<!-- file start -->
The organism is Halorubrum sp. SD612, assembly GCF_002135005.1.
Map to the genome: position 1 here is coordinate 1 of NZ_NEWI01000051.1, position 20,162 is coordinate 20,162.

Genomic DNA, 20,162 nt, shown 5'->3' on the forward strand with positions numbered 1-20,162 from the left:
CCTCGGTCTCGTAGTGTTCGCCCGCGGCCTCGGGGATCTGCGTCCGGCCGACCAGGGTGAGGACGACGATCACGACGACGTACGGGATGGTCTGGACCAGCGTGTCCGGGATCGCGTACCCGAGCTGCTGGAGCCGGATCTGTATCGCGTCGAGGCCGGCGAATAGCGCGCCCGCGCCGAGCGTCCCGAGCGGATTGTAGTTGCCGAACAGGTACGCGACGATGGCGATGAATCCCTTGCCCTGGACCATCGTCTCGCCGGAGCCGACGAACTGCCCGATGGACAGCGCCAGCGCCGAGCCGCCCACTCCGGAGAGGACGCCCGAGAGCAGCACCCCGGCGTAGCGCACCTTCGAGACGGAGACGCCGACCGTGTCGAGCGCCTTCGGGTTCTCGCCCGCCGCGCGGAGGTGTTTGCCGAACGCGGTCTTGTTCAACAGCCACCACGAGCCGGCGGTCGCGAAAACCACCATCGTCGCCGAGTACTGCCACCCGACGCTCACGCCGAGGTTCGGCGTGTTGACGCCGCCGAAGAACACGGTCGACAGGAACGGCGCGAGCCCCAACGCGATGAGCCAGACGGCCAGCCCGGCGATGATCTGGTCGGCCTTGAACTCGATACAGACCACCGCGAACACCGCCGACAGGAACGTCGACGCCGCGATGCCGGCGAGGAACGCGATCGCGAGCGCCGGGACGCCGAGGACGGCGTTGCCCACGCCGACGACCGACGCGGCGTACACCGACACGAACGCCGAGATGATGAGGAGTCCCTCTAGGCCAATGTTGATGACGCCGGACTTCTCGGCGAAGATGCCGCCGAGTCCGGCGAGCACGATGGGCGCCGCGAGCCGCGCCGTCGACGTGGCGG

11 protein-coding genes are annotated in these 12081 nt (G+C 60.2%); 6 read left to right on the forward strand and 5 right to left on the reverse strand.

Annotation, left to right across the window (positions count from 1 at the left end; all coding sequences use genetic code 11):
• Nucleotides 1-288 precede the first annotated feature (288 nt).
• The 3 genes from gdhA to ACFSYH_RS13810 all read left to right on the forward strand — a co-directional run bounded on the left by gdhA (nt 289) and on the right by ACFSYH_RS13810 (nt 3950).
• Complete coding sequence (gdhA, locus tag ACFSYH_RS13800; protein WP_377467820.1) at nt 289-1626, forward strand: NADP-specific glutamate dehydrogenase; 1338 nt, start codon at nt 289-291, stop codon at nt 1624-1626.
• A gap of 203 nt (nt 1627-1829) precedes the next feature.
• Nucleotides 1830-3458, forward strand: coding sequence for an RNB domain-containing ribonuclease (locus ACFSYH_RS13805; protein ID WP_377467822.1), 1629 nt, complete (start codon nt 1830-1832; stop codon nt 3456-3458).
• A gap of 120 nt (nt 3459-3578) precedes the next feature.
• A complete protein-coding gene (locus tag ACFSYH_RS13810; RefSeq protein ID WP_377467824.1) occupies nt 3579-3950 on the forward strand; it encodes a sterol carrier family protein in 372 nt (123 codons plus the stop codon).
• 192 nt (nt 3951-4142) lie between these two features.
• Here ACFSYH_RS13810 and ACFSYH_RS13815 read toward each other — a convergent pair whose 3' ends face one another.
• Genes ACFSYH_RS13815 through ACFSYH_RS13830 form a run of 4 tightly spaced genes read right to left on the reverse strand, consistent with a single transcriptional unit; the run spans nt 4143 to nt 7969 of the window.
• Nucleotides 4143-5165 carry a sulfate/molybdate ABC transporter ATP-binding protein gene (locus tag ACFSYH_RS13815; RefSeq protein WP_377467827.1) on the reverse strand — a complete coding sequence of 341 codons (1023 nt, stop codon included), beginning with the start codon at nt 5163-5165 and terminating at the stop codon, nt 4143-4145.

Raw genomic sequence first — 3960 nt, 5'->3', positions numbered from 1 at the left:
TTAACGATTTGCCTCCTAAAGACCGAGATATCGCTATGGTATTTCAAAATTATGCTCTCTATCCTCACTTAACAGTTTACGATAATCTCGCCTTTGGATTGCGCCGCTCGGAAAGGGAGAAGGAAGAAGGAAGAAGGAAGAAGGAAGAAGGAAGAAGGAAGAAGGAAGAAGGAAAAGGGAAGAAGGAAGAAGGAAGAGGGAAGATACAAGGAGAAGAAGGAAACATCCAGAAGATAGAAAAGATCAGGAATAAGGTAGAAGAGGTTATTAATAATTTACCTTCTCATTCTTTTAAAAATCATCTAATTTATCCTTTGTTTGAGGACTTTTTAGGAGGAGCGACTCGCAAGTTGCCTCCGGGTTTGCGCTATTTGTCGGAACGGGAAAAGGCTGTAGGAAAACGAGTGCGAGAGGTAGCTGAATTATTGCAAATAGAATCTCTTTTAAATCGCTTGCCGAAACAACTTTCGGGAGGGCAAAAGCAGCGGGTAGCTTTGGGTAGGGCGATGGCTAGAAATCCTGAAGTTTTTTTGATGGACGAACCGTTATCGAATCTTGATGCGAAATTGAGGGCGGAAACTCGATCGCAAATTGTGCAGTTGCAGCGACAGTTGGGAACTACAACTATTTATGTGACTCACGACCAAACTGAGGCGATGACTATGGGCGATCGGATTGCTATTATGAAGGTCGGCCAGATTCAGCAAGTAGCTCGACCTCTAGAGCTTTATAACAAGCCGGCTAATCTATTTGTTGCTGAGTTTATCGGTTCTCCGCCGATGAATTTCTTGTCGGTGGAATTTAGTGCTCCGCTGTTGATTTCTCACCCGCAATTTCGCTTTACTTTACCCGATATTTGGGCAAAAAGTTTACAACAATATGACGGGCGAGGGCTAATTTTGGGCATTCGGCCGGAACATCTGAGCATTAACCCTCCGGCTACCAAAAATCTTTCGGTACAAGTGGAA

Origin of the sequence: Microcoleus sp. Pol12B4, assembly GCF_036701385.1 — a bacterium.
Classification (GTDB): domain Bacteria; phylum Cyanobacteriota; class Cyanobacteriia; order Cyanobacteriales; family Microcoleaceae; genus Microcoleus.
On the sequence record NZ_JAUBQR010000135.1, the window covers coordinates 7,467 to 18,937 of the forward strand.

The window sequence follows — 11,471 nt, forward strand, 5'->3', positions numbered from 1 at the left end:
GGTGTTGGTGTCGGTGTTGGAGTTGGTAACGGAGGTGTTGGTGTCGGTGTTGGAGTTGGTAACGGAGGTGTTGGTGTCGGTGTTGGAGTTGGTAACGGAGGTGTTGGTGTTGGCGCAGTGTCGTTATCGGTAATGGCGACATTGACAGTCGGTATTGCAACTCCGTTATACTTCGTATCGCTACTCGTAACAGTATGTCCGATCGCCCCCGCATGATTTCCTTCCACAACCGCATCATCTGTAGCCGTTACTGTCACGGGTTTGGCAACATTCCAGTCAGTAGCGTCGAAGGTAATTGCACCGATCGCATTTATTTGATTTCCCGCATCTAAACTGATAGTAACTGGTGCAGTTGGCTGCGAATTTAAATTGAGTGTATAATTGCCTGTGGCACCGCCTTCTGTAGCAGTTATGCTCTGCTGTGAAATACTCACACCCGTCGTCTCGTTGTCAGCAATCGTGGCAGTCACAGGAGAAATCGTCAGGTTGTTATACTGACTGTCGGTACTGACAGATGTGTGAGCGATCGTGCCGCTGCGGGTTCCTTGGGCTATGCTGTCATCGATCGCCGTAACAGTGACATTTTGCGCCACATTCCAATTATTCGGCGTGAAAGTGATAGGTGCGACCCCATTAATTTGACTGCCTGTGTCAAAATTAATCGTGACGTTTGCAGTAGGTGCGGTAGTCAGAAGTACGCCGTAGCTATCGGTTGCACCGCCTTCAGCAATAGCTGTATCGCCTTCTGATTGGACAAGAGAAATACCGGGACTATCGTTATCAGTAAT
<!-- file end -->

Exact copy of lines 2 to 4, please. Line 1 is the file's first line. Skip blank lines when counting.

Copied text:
Map to the genome: position 1 here is coordinate 1 of NZ_NEWI01000051.1, position 20,162 is coordinate 20,162.

Genomic DNA, 20,162 nt, shown 5'->3' on the forward strand with positions numbered 1-20,162 from the left:
CCTCGGTCTCGTAGTGTTCGCCCGCGGCCTCGGGGATCTGCGTCCGGCCGACCAGGGTGAGGACGACGATCACGACGACGTACGGGATGGTCTGGACCAGCGTGTCCGGGATCGCGTACCCGAGCTGCTGGAGCCGGATCTGTATCGCGTCGAGGCCGGCGAATAGCGCGCCCGCGCCGAGCGTCCCGAGCGGATTGTAGTTGCCGAACAGGTACGCGACGATGGCGATGAATCCCTTGCCCTGGACCATCGTCTCGCCGGAGCCGACGAACTGCCCGATGGACAGCGCCAGCGCCGAGCCGCCCACTCCGGAGAGGACGCCCGAGAGCAGCACCCCGGCGTAGCGCACCTTCGAGACGGAGACGCCGACCGTGTCGAGCGCCTTCGGGTTCTCGCCCGCCGCGCGGAGGTGTTTGCCGAACGCGGTCTTGTTCAACAGCCACCACGAGCCGGCGGTCGCGAAAACCACCATCGTCGCCGAGTACTGCCACCCGACGCTCACGCCGAGGTTCGGCGTGTTGACGCCGCCGAAGAACACGGTCGACAGGAACGGCGCGAGCCCCAACGCGATGAGCCAGACGGCCAGCCCGGCGATGATCTGGTCGGCCTTGAACTCGATACAGACCACCGCGAACACCGCCGACAGGAACGTCGACGCCGCGATGCCGGCGAGGAACGCGATCGCGAGCGCCGGGACGCCGAGGACGGCGTTGCCCACGCCGACGACCGACGCGGCGTACACCGACACGAACGCCGAGATGATGAGGAGTCCCTCTAGGCCAATGTTGATGACGCCGGACTTCTCGGCGAAGATGCCGCCGAGTCCGGCGAGCACGATGGGCGCCGCGAGCCGCGCCGTCGACGTGGCGG